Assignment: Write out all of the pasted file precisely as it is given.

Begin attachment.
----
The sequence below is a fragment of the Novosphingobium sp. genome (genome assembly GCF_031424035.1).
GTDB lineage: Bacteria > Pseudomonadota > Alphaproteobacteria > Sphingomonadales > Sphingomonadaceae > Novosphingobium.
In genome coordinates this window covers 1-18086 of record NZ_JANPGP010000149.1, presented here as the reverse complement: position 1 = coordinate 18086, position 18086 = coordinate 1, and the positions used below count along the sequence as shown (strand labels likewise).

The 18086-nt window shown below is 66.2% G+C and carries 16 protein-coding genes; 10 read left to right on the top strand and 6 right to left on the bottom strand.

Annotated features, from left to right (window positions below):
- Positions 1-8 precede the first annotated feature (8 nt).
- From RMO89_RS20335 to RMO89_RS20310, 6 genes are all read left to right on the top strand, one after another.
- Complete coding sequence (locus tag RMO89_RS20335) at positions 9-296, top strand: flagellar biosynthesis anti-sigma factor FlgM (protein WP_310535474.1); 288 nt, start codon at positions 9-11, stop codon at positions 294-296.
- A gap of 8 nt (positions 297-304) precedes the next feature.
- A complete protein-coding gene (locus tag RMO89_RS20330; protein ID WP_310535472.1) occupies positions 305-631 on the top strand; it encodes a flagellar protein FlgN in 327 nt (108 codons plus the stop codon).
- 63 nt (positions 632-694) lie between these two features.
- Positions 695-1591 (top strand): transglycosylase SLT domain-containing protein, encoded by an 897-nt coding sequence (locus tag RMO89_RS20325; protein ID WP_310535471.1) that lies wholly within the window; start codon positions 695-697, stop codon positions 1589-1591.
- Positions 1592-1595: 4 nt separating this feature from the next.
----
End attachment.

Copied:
The sequence below is a fragment of the Novosphingobium sp. genome (genome assembly GCF_031424035.1).
GTDB lineage: Bacteria > Pseudomonadota > Alphaproteobacteria > Sphingomonadales > Sphingomonadaceae > Novosphingobium.
In genome coordinates this window covers 1-18086 of record NZ_JANPGP010000149.1, presented here as the reverse complement: position 1 = coordinate 18086, position 18086 = coordinate 1, and the positions used below count along the sequence as shown (strand labels likewise).

The 18086-nt window shown below is 66.2% G+C and carries 16 protein-coding genes; 10 read left to right on the top strand and 6 right to left on the bottom strand.

Annotated features, from left to right (window positions below):
- Positions 1-8 precede the first annotated feature (8 nt).
- From RMO89_RS20335 to RMO89_RS20310, 6 genes are all read left to right on the top strand, one after another.
- Complete coding sequence (locus tag RMO89_RS20335) at positions 9-296, top strand: flagellar biosynthesis anti-sigma factor FlgM (protein WP_310535474.1); 288 nt, start codon at positions 9-11, stop codon at positions 294-296.
- A gap of 8 nt (positions 297-304) precedes the next feature.
- A complete protein-coding gene (locus tag RMO89_RS20330; protein ID WP_310535472.1) occupies positions 305-631 on the top strand; it encodes a flagellar protein FlgN in 327 nt (108 codons plus the stop codon).
- 63 nt (positions 632-694) lie between these two features.
- Positions 695-1591 (top strand): transglycosylase SLT domain-containing protein, encoded by an 897-nt coding sequence (locus tag RMO89_RS20325; protein ID WP_310535471.1) that lies wholly within the window; start codon positions 695-697, stop codon positions 1589-1591.
- Positions 1592-1595: 4 nt separating this feature from the next.